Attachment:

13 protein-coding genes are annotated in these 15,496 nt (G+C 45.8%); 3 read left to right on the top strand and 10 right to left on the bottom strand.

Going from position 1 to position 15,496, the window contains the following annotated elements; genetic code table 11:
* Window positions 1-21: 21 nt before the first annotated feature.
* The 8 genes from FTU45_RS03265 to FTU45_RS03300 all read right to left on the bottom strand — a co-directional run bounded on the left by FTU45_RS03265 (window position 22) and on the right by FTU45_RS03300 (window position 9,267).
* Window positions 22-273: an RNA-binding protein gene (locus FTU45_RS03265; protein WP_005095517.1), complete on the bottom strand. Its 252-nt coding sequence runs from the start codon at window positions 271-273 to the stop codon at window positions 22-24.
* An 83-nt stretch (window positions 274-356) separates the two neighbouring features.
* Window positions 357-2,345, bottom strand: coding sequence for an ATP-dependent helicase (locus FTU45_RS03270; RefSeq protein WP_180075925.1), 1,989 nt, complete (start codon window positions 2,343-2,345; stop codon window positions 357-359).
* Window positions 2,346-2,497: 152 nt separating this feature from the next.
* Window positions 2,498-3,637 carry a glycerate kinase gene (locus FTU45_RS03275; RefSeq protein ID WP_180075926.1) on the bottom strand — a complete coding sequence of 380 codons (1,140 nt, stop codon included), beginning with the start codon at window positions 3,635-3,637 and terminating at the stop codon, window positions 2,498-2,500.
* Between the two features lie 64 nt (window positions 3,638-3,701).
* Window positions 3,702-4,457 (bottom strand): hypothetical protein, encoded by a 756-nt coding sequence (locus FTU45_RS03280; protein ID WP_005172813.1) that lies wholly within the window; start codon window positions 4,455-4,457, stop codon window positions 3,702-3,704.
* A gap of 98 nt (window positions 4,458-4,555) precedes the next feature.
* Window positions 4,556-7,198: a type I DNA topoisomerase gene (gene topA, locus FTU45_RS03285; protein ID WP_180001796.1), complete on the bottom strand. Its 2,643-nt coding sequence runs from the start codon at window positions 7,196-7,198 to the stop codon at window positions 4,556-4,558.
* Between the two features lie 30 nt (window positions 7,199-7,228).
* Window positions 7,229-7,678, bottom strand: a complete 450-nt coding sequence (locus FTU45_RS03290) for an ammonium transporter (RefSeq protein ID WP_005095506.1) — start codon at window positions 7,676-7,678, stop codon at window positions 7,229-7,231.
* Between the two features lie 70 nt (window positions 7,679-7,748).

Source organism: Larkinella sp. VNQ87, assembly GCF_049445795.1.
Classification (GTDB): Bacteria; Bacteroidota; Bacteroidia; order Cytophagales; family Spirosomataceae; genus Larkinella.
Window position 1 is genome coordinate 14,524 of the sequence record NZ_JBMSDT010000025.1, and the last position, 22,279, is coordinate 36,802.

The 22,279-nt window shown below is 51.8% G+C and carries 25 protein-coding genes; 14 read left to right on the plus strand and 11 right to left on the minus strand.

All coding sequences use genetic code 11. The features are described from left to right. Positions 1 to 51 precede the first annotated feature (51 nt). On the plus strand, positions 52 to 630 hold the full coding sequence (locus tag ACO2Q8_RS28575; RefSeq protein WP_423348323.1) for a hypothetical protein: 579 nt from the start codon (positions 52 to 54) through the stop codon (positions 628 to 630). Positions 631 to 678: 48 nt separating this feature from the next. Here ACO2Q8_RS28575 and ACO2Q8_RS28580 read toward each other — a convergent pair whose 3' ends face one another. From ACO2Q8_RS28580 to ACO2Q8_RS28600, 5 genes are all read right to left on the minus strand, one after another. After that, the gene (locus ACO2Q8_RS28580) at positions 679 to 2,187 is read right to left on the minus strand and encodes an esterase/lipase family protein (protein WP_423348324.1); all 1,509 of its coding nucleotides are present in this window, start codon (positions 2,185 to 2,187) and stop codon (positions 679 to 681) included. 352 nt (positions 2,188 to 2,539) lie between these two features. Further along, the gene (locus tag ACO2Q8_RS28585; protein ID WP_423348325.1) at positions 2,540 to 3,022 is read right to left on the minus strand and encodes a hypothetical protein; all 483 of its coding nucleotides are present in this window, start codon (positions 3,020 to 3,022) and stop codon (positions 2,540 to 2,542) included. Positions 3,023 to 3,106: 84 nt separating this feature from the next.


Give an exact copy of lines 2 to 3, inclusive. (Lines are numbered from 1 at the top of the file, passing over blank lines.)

Going from position 1 to position 15,496, the window contains the following annotated elements; genetic code table 11:
* Window positions 1-21: 21 nt before the first annotated feature.